I have one hive that in May got to be so much of a bother I decided to re-queen only to change my mind.  I have video of myself with nothing on but a hat, pair of shorts, and a smile opening the hive without smoke and lifting a super frame festooning bees and telling whomever that there's nothing to worry about.

A week later I got into the brood chamber.  From that point the whole demeanor of the colony changed.  I couldn't walk across the barnyard without being attacked.  I was followed through the trees for 400 ft. (120 m), and couldn't go close to the beeyard weeks after.  I finally decided to move them when I was ganged up on by two of them 50 ft from the colony, under cover of the barn!

My mother's ancient dog, the cats, and chickens all wander around under those hives and I was the only one who was ever attacked.  I'm also the only Human who gets close to them, contrary to what everyone may have told you.  I had tests done.  I'm actually human.

Thing is, they mellowed out in their new location.  I was thinking about moving them back where the other hives are.  Earlier in November I opened the hive and put some pollen sub in just to get rid of it, they came out and found chinks in my armor.  I even had one in my jacket pocket.  They're good working bees, get out in the colder weather, but neurotic as...
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Finski
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« Reply #17 on: November 28, 2011, 05:32:41 PM »

.
30% of human brains have been meant to face identification. The registry has space for over million faces. The information is in the form of caricatyre.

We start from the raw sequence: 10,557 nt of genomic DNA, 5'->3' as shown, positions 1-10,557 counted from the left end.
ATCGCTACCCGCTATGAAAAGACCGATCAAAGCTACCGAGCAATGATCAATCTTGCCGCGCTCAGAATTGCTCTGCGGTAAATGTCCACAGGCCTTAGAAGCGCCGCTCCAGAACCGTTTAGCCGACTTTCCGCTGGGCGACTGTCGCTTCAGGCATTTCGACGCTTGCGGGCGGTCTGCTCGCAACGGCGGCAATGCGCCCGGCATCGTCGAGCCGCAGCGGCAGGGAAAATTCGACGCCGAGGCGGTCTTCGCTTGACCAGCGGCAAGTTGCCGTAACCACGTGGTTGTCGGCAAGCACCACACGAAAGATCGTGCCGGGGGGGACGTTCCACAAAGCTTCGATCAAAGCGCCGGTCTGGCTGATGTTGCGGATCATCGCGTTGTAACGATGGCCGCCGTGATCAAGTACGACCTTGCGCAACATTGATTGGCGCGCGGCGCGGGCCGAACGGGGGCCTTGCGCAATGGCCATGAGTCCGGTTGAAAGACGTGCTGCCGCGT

The bee brains have eveloped - as we use to say, during millions of yeas.

What is the idea to bees to have human face registry in their tiny brains?

Bees have and must have a good landscape registry.

Bees remember the landcape  at least 4 weeks.

But who is the most memorable person to bees, a man with eyes or man with mesh hat.

Bees like human eyes. They love to sting in human eyes.
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rober
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« Reply #18 on: November 29, 2011, 03:16:02 PM »

well these replies are just re enforcing what i already suspected. none of my hives are "HOT". but as we all have learned or will learn is that they do have their days. the only times they have been aggressive is when i get lazy & do not smoke them or miss or ignore weather condition. it is on THOSE days that I've felt like i was being stalked. this behavior has never ( yet ) carried over into a 2ND day & has not been hive specific. on different days it has been different hives. I'm around these hives nearly everyday. i mow grass right up to them without being suited up. i often pop the outer cover for a quick peek without smoke or p.p.e. but now & then i pick the wrong day. i think that with having initially 3 hives & now 5 since august & having only been stung 2 times that i have faired pretty well.
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Tommyt
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« Reply #19 on: November 29, 2011, 07:01:03 PM »

well these replies are just re enforcing what i already suspected. none of my hives are "HOT". but as we all have learned or will learn is that they do have their days. the only times they have been aggressive
If you play with fire your bound to get burned
If you play with bees your bound to get stung
thats how I look at it
I have a top-bar hive here at the house,I've had them so mad a few did come to the glass door
waiting for me,the door is about 30-40 feet away,I feel they followed the pheromone
I only saw that once but it happened
I walked out there the next day and nothing

I played and I payed huh

Tommyt